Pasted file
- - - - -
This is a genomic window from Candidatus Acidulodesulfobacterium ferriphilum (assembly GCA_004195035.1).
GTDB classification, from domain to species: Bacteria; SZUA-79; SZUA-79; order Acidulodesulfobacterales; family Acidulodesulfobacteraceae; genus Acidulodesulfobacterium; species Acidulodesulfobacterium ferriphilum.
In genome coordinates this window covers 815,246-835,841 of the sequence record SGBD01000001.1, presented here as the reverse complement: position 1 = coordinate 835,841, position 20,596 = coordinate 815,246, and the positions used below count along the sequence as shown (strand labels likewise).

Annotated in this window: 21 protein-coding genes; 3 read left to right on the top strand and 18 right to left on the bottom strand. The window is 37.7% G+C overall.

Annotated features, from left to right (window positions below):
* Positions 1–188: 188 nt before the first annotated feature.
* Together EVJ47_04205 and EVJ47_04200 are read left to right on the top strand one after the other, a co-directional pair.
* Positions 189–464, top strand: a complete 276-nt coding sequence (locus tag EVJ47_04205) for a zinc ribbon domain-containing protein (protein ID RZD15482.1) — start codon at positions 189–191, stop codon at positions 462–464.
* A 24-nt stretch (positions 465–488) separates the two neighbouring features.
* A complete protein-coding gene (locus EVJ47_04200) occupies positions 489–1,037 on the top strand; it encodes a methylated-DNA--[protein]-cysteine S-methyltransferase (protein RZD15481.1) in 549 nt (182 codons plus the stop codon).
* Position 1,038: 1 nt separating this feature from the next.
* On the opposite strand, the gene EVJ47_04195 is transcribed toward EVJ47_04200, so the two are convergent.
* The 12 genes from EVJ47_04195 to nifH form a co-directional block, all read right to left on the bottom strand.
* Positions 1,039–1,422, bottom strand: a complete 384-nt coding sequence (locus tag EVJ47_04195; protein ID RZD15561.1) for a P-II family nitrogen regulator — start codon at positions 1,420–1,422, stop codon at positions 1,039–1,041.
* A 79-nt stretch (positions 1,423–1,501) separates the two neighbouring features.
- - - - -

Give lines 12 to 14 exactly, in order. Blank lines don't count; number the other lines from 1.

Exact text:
* On the opposite strand, the gene EVJ47_04195 is transcribed toward EVJ47_04200, so the two are convergent.
* The 12 genes from EVJ47_04195 to nifH form a co-directional block, all read right to left on the bottom strand.
* Positions 1,039–1,422, bottom strand: a complete 384-nt coding sequence (locus tag EVJ47_04195; protein ID RZD15561.1) for a P-II family nitrogen regulator — start codon at positions 1,420–1,422, stop codon at positions 1,039–1,041.